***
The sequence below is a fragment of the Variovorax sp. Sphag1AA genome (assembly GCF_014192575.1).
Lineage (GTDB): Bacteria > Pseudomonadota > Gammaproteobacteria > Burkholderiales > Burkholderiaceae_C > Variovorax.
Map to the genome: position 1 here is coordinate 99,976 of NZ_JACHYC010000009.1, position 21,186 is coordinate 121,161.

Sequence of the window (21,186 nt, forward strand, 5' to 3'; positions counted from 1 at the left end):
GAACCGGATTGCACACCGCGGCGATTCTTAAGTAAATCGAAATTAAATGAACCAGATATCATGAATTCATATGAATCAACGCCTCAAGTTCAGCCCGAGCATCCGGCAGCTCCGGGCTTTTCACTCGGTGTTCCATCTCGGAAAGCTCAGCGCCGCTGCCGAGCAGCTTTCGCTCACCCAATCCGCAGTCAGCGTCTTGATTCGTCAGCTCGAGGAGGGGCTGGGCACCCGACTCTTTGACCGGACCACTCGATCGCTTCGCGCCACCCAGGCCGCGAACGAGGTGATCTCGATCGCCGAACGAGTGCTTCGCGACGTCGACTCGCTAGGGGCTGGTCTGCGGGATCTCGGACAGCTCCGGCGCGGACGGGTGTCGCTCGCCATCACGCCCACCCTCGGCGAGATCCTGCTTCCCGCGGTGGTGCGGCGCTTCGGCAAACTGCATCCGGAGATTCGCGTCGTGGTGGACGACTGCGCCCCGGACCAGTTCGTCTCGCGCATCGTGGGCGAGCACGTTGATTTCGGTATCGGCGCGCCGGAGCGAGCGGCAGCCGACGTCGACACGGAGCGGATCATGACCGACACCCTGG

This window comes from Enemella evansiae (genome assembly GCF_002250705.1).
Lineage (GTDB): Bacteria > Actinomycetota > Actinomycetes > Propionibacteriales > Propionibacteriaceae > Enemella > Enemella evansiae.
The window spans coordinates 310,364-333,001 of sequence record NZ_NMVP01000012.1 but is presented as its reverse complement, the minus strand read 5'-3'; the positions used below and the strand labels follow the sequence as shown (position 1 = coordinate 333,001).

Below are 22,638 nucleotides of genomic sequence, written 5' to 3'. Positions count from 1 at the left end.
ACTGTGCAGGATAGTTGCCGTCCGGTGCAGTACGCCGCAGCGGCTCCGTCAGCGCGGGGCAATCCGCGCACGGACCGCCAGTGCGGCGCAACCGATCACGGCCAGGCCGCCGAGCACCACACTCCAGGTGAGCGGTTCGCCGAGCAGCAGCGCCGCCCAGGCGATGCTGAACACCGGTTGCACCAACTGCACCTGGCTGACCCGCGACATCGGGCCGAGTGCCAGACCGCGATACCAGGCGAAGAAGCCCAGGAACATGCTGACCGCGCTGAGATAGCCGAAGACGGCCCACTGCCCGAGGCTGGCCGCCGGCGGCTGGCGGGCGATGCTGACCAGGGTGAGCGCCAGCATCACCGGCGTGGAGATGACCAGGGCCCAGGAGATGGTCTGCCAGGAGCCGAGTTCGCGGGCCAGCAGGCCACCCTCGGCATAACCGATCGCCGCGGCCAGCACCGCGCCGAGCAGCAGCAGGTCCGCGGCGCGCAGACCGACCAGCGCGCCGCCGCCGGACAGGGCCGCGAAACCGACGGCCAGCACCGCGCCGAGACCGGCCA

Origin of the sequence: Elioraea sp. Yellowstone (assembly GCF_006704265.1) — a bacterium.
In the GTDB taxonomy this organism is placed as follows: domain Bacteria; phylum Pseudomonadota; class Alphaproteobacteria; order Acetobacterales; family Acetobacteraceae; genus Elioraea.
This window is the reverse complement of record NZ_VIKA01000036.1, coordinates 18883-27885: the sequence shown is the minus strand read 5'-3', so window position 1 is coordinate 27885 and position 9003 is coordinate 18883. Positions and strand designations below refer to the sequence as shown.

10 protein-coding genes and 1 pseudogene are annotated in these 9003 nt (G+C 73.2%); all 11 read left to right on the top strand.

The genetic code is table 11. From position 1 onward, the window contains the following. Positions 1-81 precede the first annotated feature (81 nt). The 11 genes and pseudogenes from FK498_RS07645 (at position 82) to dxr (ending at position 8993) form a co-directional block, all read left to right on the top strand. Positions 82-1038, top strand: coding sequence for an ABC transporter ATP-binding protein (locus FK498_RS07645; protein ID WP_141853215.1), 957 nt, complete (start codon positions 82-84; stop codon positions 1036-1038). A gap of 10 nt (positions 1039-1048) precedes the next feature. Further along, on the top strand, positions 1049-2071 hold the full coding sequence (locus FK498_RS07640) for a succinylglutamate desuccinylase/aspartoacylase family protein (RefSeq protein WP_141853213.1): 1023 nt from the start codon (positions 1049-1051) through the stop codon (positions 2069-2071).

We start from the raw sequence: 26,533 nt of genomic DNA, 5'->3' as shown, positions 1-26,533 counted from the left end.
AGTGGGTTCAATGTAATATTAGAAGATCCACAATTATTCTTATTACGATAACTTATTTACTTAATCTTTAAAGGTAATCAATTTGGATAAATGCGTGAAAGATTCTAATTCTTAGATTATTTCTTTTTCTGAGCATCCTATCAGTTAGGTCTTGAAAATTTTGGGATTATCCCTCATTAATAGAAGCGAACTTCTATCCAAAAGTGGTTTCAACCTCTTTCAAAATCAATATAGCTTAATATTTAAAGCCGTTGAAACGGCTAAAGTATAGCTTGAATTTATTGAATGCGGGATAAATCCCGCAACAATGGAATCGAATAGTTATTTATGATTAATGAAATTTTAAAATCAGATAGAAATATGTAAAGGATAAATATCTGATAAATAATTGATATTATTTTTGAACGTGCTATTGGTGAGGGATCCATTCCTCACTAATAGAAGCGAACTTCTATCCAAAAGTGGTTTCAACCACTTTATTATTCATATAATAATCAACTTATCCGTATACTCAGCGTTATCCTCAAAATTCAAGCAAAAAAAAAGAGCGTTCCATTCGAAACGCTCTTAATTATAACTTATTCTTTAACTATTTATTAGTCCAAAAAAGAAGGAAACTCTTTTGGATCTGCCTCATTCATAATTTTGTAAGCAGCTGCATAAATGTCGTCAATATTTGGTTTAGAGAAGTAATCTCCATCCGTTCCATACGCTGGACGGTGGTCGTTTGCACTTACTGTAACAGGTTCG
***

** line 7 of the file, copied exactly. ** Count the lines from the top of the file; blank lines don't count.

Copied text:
Lineage (GTDB): Bacteria > Actinomycetota > Actinomycetes > Propionibacteriales > Propionibacteriaceae > Enemella > Enemella evansiae.